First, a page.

Monthly Archives: April 2012

Archives April 30, 2012 posted by

AEL two wins away from the Cyprus title

AEL manager Charalambous Christodoulou was pleased with his side’s goalless draw against APOEL on Saturday as the two-point cushion on the defending champions remained intact with two more games left.

“The game was as we expected it to be. I was a bit worried about how we would cope with the pressure after an unfortunate loss at the GSP Stadium last weekend,” said Christodoulou. I “I believe that we were the better team in the first half, while APOEL started creating chances after the interval, especially when Monteiro was sent off.

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Archives April 29, 2012 posted by

Taxi drivers only have themselves to blame

There have been many complaints about Paphos taxi drivers over the years, long before the recession, and nothing has been done and nothing will be done now.  Eight years ago there was a price list at the airport giving charges for different destinations. 

When I asked a driver for a price to Paphos he quoted me double the listed price. When I pointed this out he became claimed the list was out of date. 

When I asked another driver he quoted me the same price – clearly a cartel. 

Next time I was in the airport the list had been scratched out. I don’t use airport taxis any more I get a friend to pick me up and so do the most of my friends. 

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Archives April 29, 2012 posted by

Why are taxi drivers treated differently?

In your quotes of the week on Sunday April 22, CTO chairman Alecos Orountiotis is quoted as saying that he would personally find it offensive to need to display a price list for taxis. 

I find this statement incomprehensible. Any product on offer has a price and the first thing a customer wants to know is: How much?  It would be odd if supermarkets didn’t price their articles, or a hairdresser didn’t have a pricelist. What is so delicate about taxi drivers that we should leave it up to them especially as it has been proved they overcharge?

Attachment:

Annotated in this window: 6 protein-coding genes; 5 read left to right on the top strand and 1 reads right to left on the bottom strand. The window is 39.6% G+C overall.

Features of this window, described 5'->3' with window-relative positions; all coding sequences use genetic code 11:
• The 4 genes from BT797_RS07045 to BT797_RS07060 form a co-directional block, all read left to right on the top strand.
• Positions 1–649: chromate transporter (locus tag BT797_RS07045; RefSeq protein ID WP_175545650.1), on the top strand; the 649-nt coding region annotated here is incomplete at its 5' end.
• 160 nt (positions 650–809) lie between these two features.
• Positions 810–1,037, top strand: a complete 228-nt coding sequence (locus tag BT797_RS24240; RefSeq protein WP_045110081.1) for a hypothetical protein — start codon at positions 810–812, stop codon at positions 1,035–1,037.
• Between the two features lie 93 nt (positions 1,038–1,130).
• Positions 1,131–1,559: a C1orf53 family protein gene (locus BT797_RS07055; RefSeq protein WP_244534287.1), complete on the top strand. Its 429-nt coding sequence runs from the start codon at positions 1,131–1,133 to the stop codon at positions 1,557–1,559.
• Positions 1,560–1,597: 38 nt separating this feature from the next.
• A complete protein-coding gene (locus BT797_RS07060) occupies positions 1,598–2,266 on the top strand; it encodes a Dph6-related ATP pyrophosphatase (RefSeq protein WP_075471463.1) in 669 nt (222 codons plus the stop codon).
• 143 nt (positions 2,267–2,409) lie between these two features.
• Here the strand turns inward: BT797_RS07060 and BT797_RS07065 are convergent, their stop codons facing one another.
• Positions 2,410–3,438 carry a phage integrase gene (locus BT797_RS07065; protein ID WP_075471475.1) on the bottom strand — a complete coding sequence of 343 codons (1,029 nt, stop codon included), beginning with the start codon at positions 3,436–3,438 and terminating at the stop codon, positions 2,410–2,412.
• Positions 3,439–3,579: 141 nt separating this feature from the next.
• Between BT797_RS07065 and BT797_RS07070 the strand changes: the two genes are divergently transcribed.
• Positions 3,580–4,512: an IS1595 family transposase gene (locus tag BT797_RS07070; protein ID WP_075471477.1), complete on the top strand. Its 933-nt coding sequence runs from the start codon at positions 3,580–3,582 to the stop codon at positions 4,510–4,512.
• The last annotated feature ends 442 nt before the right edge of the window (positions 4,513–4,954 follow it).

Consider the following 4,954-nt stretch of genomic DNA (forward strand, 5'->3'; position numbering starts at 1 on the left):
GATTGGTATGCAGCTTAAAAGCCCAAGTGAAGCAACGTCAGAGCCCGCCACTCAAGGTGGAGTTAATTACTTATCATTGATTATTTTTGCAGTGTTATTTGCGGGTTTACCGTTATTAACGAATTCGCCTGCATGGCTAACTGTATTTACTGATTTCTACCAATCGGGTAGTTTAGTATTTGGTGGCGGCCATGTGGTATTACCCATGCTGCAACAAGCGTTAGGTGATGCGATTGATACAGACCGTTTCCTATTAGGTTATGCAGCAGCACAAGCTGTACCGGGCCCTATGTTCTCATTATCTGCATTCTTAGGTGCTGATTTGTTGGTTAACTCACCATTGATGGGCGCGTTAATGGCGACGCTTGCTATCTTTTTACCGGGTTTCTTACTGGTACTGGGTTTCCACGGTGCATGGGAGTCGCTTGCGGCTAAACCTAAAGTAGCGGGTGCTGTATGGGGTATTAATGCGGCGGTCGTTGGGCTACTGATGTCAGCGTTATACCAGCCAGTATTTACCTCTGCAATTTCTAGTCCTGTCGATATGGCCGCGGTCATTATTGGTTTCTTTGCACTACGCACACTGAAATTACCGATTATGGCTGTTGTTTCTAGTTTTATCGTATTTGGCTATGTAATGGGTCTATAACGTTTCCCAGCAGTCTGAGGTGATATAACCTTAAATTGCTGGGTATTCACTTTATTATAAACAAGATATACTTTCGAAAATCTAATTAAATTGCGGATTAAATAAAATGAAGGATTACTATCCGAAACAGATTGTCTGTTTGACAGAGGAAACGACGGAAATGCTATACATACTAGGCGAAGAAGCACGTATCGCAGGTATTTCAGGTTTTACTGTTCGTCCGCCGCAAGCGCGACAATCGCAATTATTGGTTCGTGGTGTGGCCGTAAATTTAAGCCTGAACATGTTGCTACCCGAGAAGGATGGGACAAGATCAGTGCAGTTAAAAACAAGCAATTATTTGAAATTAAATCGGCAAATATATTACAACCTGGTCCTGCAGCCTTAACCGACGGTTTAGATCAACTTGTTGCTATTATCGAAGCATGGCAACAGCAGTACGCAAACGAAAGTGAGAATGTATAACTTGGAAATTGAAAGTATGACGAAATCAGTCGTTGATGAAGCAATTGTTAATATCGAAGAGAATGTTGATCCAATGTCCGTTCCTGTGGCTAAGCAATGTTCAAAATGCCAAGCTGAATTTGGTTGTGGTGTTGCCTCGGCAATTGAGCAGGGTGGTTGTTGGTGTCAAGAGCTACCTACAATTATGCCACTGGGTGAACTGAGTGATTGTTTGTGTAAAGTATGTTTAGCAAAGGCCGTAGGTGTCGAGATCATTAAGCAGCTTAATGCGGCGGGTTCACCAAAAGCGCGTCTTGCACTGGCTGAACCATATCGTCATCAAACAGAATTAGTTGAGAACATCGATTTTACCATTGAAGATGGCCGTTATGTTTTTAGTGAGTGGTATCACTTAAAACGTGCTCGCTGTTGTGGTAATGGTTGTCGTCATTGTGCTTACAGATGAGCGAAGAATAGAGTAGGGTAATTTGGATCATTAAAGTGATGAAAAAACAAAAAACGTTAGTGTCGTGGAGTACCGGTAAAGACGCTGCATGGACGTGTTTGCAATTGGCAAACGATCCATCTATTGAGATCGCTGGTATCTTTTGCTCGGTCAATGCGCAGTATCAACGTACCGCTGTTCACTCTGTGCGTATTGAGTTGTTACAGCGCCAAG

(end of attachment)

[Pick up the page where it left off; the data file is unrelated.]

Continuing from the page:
M. Pnevmatikos, Ayios Tychonas 

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Archives April 29, 2012 posted by

Neglected schools mean neglected children

Sunday Mail April 22, covered view points on juvenile delinquency in schools’ including that of sociologist Christina Loizou.  As a postgrad student of sociology (Liverpool) can I add my ‘pennyworth’.  This year I have had cause to visit three educational establishments in Paphos, two of which were the Lyceums Kykkos and Gymnasium Panageias Theoskepastis.  

What I saw was a real eye opener of how important the government considers education.  

The Lyceum had shared toilets, without urinals. 

 The result was the toilet seats were covered in male urine.  The smell was overpowering, reminding me of the cattle shed we had on our farm.  The walls and doors were covered in graffiti.  

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Archives April 29, 2012 posted by

Nice idea, if only it worked

Imagine how pleased I was when I received a leaflet through with my water bill advertising the public library in Lakatamia. It states that you can borrow books, use the computers and surf the internet amongst other things. It also says that as well as Greek and foreign literature, there is a wide assortment of non-fiction books. It brought back memories of visiting the local library in England every week to borrow books. Fantastic I thought, especially with the economic crisis and it being expensive to buy children books on a regular basis. Also, seeing as the standard of reading in all languages is falling, this is a perfect way to encourage people, especially the young, to read.